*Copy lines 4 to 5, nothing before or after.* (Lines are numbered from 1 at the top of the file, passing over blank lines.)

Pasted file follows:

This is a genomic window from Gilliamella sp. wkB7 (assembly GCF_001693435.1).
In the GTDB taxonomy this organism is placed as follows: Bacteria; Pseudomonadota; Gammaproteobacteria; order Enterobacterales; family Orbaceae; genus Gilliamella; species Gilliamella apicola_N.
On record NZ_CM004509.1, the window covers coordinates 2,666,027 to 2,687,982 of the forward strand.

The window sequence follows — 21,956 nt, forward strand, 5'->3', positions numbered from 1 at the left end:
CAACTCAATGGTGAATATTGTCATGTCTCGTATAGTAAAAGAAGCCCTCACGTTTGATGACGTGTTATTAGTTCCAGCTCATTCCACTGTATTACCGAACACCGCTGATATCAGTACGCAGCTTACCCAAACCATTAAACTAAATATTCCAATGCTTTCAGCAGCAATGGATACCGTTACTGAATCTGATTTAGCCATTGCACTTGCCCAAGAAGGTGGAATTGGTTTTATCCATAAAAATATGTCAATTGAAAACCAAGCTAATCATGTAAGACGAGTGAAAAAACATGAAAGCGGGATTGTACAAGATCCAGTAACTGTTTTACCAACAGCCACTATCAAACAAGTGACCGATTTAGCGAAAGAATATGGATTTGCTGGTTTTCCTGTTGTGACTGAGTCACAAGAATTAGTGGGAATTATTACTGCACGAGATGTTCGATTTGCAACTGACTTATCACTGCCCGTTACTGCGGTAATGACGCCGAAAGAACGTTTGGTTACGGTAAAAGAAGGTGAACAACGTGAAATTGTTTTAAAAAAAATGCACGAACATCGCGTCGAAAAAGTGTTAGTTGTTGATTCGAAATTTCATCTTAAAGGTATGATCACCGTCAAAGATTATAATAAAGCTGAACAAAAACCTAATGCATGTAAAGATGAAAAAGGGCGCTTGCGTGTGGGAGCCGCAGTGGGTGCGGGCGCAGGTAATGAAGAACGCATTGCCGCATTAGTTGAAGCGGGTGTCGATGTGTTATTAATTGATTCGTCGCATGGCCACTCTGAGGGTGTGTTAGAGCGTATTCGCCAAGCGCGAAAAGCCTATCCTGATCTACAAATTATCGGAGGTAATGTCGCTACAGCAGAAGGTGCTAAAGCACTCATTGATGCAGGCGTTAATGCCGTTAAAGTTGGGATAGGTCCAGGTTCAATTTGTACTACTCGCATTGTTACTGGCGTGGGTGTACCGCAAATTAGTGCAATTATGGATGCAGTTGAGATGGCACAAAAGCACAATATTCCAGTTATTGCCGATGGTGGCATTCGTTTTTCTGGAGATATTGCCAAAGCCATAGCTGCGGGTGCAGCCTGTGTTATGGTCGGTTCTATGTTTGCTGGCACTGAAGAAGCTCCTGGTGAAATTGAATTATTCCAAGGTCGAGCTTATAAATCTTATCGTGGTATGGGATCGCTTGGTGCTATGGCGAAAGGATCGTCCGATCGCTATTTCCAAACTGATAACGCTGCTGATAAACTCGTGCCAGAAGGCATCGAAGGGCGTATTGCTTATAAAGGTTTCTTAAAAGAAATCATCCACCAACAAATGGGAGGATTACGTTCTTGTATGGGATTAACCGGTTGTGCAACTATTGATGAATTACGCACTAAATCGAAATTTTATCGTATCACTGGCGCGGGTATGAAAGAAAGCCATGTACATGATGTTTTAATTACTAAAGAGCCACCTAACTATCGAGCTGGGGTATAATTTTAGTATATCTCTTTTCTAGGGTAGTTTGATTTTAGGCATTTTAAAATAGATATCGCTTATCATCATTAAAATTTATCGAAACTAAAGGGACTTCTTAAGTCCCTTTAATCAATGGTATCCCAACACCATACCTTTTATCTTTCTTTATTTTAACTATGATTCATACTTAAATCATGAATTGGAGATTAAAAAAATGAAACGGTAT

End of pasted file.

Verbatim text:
The window sequence follows — 21,956 nt, forward strand, 5'->3', positions numbered from 1 at the left end:
CAACTCAATGGTGAATATTGTCATGTCTCGTATAGTAAAAGAAGCCCTCACGTTTGATGACGTGTTATTAGTTCCAGCTCATTCCACTGTATTACCGAACACCGCTGATATCAGTACGCAGCTTACCCAAACCATTAAACTAAATATTCCAATGCTTTCAGCAGCAATGGATACCGTTACTGAATCTGATTTAGCCATTGCACTTGCCCAAGAAGGTGGAATTGGTTTTATCCATAAAAATATGTCAATTGAAAACCAAGCTAATCATGTAAGACGAGTGAAAAAACATGAAAGCGGGATTGTACAAGATCCAGTAACTGTTTTACCAACAGCCACTATCAAACAAGTGACCGATTTAGCGAAAGAATATGGATTTGCTGGTTTTCCTGTTGTGACTGAGTCACAAGAATTAGTGGGAATTATTACTGCACGAGATGTTCGATTTGCAACTGACTTATCACTGCCCGTTACTGCGGTAATGACGCCGAAAGAACGTTTGGTTACGGTAAAAGAAGGTGAACAACGTGAAATTGTTTTAAAAAAAATGCACGAACATCGCGTCGAAAAAGTGTTAGTTGTTGATTCGAAATTTCATCTTAAAGGTATGATCACCGTCAAAGATTATAATAAAGCTGAACAAAAACCTAATGCATGTAAAGATGAAAAAGGGCGCTTGCGTGTGGGAGCCGCAGTGGGTGCGGGCGCAGGTAATGAAGAACGCATTGCCGCATTAGTTGAAGCGGGTGTCGATGTGTTATTAATTGATTCGTCGCATGGCCACTCTGAGGGTGTGTTAGAGCGTATTCGCCAAGCGCGAAAAGCCTATCCTGATCTACAAATTATCGGAGGTAATGTCGCTACAGCAGAAGGTGCTAAAGCACTCATTGATGCAGGCGTTAATGCCGTTAAAGTTGGGATAGGTCCAGGTTCAATTTGTACTACTCGCATTGTTACTGGCGTGGGTGTACCGCAAATTAGTGCAATTATGGATGCAGTTGAGATGGCACAAAAGCACAATATTCCAGTTATTGCCGATGGTGGCATTCGTTTTTCTGGAGATATTGCCAAAGCCATAGCTGCGGGTGCAGCCTGTGTTATGGTCGGTTCTATGTTTGCTGGCACTGAAGAAGCTCCTGGTGAAATTGAATTATTCCAAGGTCGAGCTTATAAATCTTATCGTGGTATGGGATCGCTTGGTGCTATGGCGAAAGGATCGTCCGATCGCTATTTCCAAACTGATAACGCTGCTGATAAACTCGTGCCAGAAGGCATCGAAGGGCGTATTGCTTATAAAGGTTTCTTAAAAGAAATCATCCACCAACAAATGGGAGGATTACGTTCTTGTATGGGATTAACCGGTTGTGCAACTATTGATGAATTACGCACTAAATCGAAATTTTATCGTATCACTGGCGCGGGTATGAAAGAAAGCCATGTACATGATGTTTTAATTACTAAAGAGCCACCTAACTATCGAGCTGGGGTATAATTTTAGTATATCTCTTTTCTAGGGTAGTTTGATTTTAGGCATTTTAAAATAGATATCGCTTATCATCATTAAAATTTATCGAAACTAAAGGGACTTCTTAAGTCCCTTTAATCAATGGTATCCCAACACCATACCTTTTATCTTTCTTTATTTTAACTATGATTCATACTTAAATCATGAATTGGAGATTAAAAAAATGAAACGGTAT